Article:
My name is Richard, and I live in Derbyshire, England.
15 years ago I was out walking with my brother. We both were and still are car
mad, our father having owned Jaguars when we were younger, and both held a
desire to own one. The route of our walk took us past a haulage yard. At the
edge of the yard was a footpath, which took us past the back fence, where all
the old lorries were put out to grass. Walking along the fence line we noticed
a gap in the lorries next to a large hedgerow, and a low slung dirty blue coloured shape just peeking out.
We walked closer and were surprised to find in front of us a sorry looking
Jaguar XJ6C. It was squadron blue, with a black vinyl roof, and a lot of junk
piled in it. It was also bearing the scars of attempted restoration, and missing
At 11 years of age, you can’t do much when you find something like this, but I
summoned up my courage and went into the office of the haulage yard to find out
more about it. The owner of the yard told us quite firmly that the car was not
for sale, but if we promised to be careful, we could have a look around the car.
This I did, noting that it had no drivers floor, the snapped off remnants of an
ignition key in the ignition, and no front seats. It had the 4.2 litre engine,
a blue leather interior, and an automatic gearbox.
For 10 years I walked past the car, keeping an eye on it, noting how it seemed
to cling on. Then one day I walked past and the inevitable had happened; the yard
had been cleared and the Coupe had gone. The business had moved.
I still wanted a Jaguar and several came and went some of which I still own, mostly
XJ6’s with the odd XJS. Every time I walked past or drove by the yard I would wonder
what became of that old Coupe.
In 2006 my younger brother started a small classic car garage, and I helped him.
On one of the jobs we were called to a haulage yard in the town near to where we
live, to view an Austin A30. After looking round the Austin, we were making our
way out the yard, when between a large hedgerow and a shipping container we noticed
the faded rear of a Jaguar poking out. We went and had a look and were amazed
to find the same Coupe we had walked past for all those years, now in another
yard. She now looked slightly worse than before, with the bonnet askew, but
still hanging on.
New negotiations ensued, and we were told the last owner had left the car and it
may be for sale. We left our phone numbers and went away full of excitement.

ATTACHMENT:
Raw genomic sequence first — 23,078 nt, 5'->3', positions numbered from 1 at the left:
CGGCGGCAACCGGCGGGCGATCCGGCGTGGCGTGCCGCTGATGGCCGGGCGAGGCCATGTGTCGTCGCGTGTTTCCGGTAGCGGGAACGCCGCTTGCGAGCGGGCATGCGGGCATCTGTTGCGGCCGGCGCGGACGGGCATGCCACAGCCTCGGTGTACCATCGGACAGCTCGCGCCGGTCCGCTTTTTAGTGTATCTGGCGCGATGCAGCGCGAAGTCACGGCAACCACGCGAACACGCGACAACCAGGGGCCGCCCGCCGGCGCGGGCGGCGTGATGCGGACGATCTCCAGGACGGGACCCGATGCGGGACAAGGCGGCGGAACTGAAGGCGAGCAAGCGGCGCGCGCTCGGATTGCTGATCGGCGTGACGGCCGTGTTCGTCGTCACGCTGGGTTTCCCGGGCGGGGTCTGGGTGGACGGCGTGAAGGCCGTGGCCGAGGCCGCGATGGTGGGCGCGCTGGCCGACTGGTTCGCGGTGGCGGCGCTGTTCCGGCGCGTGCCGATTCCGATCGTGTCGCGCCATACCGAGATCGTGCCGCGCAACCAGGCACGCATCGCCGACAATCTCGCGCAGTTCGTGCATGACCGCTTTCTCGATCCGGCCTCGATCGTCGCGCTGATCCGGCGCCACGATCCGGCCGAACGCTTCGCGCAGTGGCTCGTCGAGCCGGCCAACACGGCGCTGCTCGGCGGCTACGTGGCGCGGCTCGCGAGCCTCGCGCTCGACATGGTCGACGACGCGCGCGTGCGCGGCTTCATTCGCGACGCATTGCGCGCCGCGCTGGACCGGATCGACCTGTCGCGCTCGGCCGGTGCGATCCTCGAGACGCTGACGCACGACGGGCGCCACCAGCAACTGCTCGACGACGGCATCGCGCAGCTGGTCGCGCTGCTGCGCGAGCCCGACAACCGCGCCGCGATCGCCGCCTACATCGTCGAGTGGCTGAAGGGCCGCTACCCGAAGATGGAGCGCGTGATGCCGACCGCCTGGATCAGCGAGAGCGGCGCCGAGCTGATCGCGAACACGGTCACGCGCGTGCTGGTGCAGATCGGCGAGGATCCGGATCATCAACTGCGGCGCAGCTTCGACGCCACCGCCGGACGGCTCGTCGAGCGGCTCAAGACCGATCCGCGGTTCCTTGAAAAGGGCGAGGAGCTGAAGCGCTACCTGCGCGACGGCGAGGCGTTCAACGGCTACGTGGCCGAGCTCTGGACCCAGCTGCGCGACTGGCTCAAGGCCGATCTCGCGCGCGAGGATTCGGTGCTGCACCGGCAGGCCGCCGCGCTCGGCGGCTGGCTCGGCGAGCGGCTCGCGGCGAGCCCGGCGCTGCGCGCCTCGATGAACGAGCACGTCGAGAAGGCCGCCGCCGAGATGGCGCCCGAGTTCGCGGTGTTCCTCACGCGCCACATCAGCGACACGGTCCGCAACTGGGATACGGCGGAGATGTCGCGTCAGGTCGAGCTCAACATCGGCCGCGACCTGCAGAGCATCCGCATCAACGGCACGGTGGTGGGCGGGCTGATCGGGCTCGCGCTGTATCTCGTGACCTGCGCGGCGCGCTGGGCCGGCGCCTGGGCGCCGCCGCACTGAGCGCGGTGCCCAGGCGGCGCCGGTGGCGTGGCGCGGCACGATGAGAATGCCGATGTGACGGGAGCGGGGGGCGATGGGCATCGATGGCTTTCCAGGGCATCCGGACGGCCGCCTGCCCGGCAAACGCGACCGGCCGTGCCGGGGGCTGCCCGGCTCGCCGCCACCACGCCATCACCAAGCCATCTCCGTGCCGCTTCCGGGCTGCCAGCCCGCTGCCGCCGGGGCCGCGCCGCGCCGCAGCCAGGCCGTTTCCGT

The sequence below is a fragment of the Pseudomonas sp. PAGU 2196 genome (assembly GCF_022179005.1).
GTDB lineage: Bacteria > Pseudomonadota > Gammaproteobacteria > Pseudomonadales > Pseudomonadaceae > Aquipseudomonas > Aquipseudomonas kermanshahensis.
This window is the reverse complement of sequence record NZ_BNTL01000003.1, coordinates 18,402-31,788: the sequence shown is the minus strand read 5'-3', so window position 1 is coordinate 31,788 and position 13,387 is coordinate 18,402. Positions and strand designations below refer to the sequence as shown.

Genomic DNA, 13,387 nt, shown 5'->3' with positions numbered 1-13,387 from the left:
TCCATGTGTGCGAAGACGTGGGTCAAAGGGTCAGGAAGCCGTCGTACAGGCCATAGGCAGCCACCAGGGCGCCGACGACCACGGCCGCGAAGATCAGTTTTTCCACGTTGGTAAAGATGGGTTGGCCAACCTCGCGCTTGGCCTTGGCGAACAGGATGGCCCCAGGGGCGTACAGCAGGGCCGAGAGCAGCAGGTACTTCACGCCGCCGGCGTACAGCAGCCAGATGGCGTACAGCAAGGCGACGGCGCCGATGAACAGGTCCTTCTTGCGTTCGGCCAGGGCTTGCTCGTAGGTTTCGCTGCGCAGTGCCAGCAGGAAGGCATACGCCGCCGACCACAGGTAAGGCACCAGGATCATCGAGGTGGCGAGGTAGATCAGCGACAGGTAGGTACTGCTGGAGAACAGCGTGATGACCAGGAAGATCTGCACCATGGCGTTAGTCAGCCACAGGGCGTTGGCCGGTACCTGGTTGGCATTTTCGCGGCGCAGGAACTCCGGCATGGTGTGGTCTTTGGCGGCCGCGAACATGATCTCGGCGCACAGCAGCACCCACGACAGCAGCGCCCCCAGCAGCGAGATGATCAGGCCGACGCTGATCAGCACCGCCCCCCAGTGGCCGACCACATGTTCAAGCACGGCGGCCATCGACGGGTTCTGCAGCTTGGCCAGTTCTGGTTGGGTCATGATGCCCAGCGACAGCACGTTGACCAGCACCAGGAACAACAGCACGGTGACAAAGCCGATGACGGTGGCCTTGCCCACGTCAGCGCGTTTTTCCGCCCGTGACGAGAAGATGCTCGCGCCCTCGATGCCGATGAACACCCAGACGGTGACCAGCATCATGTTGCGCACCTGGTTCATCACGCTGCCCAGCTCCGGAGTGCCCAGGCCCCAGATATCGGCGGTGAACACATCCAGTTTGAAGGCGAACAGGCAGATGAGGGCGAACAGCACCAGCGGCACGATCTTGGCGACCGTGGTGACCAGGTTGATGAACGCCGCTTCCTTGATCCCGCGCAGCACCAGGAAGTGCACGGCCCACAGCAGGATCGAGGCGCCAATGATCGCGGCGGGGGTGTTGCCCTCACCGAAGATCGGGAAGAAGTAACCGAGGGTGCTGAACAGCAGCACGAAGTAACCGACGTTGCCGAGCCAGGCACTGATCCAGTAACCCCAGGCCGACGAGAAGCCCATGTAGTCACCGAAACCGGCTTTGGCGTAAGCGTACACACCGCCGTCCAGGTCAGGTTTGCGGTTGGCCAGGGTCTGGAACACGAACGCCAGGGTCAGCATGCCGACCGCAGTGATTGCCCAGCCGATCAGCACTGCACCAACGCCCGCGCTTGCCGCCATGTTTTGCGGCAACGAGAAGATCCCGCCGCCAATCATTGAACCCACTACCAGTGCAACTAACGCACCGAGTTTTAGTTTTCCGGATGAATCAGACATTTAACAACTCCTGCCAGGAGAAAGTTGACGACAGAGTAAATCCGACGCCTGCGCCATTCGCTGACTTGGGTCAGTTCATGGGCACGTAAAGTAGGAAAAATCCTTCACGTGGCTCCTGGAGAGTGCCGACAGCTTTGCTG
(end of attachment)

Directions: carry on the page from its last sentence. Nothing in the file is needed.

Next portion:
Weeks passed, and the Austin was due to be collected, so my little brother went
down to the yard while I was at work. To his horror, the Coupe was sitting all
forlorn in the middle of the yard having been dragged out of its resting place.
The owner of the yard walked up to him.
“I’ve been trying to find your phone number for days. I was going to scrap that
car. Do you still want it?”
The obvious answer was given, but the car had to be moved right now, that minute,
as there were a lot of lorries were due in due to a new contract. Frantic phone
calls failed to get hold of any transporters, then one of the outgoing lorries
turned out to have a flatbed and a sympathetic driver… a little negotiation and
the Coupe was secured on the back, and deposited outside our garage, for free!
Total cost of securing a dream... £ zero so far.
The following day I was off work and we decided to have a look what we had got.
The car had most of its missing pieces apart from the rear bumper, and front
seats stacked inside it, including a new driver’s floor panel. We couldn’t find
any keys, but managed to unstick the glove box and found gold...
A complete service history, up to when it was taken off the road, all its former MOT’s and tax discs, the
bill of sale from Jaguar to the dealer, and its subsequent sale to its first owner all wrapped up in its
“Leyland supercover” folder. A full set of keys, including the certificate with
the numbers on for replacements, and all its operation manuals. We also found
the ultimate Coupe accessory… a genuine pair of 1980’s Ray-ban sunglasses!
The next thing before launching into a restoration was curiosity.. would it run?
We checked the oil, and despite it having been in there for years it was right up
to the mark, so we turned the engine over by hand - it wasn’t seized. Coolant
was still good and green; whoever serviced the Coupe last had been good to her.
A fresh battery was put on and the recently found keys put in the ignition and
turned. Long dormant lights lit up on the dash and the starter coughed and turned
the engine over... it didn’t catch but the oil pressure gauge flickered into life.
So far so good.
The ignition was worked through and a nice fat spark was to be found at the plugs.
Fuel hoses were replaced and fresh fuel was poured into one of the tanks. On turning
the ignition again the pump was heard to buzz away, but fuel poured out of every seal
on the old SU carburettors. I stripped them off and a couple of hours later had them
in something resembling running order, so I refitted them.
A large crowd was now watching as the mechanics from the BMW dealers opposite had
been watching the Coupe with interest. The key was turned once more… the pump buzzed,
with no fuel leaking, we turned it to start.
The engine coughed once, coughed again, then caught and settled down into a smooth if
slightly fast, rumbling beat. Cheers were heard from across the way at BMW!!
We managed to test the gearbox and brakes on the yard outside the garage.
A friend of the previous owner came down to see how we were getting on, and was
blown away to see it running and moving under its own power.
Since then the Coupe has sat at the side of one of my other XJ6’s, being slowly
stripped down to prepare the bodyshell for dipping. This will get rid of all the
old rust, and leave me with fresh shiny metal to start the repairs from.
Meanwhile I am collecting the parts I need to repair and complete it. I can’t wait.